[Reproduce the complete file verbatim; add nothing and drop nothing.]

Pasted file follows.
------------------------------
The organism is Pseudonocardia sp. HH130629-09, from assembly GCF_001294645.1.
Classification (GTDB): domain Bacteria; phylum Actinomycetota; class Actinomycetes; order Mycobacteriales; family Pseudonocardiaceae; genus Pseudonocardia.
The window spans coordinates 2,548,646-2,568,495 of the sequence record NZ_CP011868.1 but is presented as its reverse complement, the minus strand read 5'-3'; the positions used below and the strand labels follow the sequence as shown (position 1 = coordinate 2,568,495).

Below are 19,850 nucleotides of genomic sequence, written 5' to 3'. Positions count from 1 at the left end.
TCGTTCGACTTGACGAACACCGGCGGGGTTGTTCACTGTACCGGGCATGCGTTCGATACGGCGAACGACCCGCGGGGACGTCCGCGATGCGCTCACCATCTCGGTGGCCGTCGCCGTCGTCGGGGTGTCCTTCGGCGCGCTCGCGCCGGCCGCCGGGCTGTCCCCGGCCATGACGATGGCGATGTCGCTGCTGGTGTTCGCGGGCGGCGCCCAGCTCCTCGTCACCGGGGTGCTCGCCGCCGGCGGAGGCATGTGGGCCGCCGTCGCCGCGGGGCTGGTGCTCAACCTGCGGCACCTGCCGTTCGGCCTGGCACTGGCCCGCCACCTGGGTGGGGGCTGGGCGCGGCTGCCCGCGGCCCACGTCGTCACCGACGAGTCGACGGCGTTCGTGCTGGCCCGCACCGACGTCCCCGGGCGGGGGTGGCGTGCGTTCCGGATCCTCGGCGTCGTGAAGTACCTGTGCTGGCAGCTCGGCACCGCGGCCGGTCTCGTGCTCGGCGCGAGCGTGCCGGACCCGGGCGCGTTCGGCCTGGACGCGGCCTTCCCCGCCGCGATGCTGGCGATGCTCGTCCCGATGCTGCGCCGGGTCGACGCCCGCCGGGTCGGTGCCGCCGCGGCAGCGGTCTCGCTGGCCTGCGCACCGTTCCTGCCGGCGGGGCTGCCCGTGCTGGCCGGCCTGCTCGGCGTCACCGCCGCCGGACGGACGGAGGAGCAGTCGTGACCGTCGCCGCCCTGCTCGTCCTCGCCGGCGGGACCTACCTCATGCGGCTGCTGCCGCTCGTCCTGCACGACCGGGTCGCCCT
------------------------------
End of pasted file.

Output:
The organism is Pseudonocardia sp. HH130629-09, from assembly GCF_001294645.1.
Classification (GTDB): domain Bacteria; phylum Actinomycetota; class Actinomycetes; order Mycobacteriales; family Pseudonocardiaceae; genus Pseudonocardia.
The window spans coordinates 2,548,646-2,568,495 of the sequence record NZ_CP011868.1 but is presented as its reverse complement, the minus strand read 5'-3'; the positions used below and the strand labels follow the sequence as shown (position 1 = coordinate 2,568,495).

Below are 19,850 nucleotides of genomic sequence, written 5' to 3'. Positions count from 1 at the left end.
TCGTTCGACTTGACGAACACCGGCGGGGTTGTTCACTGTACCGGGCATGCGTTCGATACGGCGAACGACCCGCGGGGACGTCCGCGATGCGCTCACCATCTCGGTGGCCGTCGCCGTCGTCGGGGTGTCCTTCGGCGCGCTCGCGCCGGCCGCCGGGCTGTCCCCGGCCATGACGATGGCGATGTCGCTGCTGGTGTTCGCGGGCGGCGCCCAGCTCCTCGTCACCGGGGTGCTCGCCGCCGGCGGAGGCATGTGGGCCGCCGTCGCCGCGGGGCTGGTGCTCAACCTGCGGCACCTGCCGTTCGGCCTGGCACTGGCCCGCCACCTGGGTGGGGGCTGGGCGCGGCTGCCCGCGGCCCACGTCGTCACCGACGAGTCGACGGCGTTCGTGCTGGCCCGCACCGACGTCCCCGGGCGGGGGTGGCGTGCGTTCCGGATCCTCGGCGTCGTGAAGTACCTGTGCTGGCAGCTCGGCACCGCGGCCGGTCTCGTGCTCGGCGCGAGCGTGCCGGACCCGGGCGCGTTCGGCCTGGACGCGGCCTTCCCCGCCGCGATGCTGGCGATGCTCGTCCCGATGCTGCGCCGGGTCGACGCCCGCCGGGTCGGTGCCGCCGCGGCAGCGGTCTCGCTGGCCTGCGCACCGTTCCTGCCGGCGGGGCTGCCCGTGCTGGCCGGCCTGCTCGGCGTCACCGCCGCCGGACGGACGGAGGAGCAGTCGTGACCGTCGCCGCCCTGCTCGTCCTCGCCGGCGGGACCTACCTCATGCGGCTGCTGCCGCTCGTCCTGCACGACCGGGTCGCCCT